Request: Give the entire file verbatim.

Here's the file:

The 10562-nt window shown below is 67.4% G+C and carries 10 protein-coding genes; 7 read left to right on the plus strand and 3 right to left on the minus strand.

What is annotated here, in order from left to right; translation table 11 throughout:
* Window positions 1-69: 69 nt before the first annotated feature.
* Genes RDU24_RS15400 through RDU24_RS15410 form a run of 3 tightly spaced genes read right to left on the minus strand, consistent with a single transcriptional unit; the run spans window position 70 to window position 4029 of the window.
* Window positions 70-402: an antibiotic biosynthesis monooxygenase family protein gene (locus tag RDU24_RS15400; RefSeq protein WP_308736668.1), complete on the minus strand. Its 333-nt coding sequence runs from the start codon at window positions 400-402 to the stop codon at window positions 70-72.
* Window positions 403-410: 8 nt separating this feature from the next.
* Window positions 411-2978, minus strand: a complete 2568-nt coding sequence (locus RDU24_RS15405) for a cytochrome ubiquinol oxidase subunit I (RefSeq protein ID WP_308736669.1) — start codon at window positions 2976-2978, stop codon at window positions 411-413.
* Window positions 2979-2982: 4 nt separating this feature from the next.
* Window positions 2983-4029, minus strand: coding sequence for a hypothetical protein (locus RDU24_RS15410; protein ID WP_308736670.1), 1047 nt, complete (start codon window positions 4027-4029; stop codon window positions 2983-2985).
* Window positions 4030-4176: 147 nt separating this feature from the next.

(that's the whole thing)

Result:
The 10562-nt window shown below is 67.4% G+C and carries 10 protein-coding genes; 7 read left to right on the plus strand and 3 right to left on the minus strand.

What is annotated here, in order from left to right; translation table 11 throughout:
* Window positions 1-69: 69 nt before the first annotated feature.
* Genes RDU24_RS15400 through RDU24_RS15410 form a run of 3 tightly spaced genes read right to left on the minus strand, consistent with a single transcriptional unit; the run spans window position 70 to window position 4029 of the window.
* Window positions 70-402: an antibiotic biosynthesis monooxygenase family protein gene (locus tag RDU24_RS15400; RefSeq protein WP_308736668.1), complete on the minus strand. Its 333-nt coding sequence runs from the start codon at window positions 400-402 to the stop codon at window positions 70-72.
* Window positions 403-410: 8 nt separating this feature from the next.
* Window positions 411-2978, minus strand: a complete 2568-nt coding sequence (locus RDU24_RS15405) for a cytochrome ubiquinol oxidase subunit I (RefSeq protein ID WP_308736669.1) — start codon at window positions 2976-2978, stop codon at window positions 411-413.
* Window positions 2979-2982: 4 nt separating this feature from the next.
* Window positions 2983-4029, minus strand: coding sequence for a hypothetical protein (locus RDU24_RS15410; protein ID WP_308736670.1), 1047 nt, complete (start codon window positions 4027-4029; stop codon window positions 2983-2985).
* Window positions 4030-4176: 147 nt separating this feature from the next.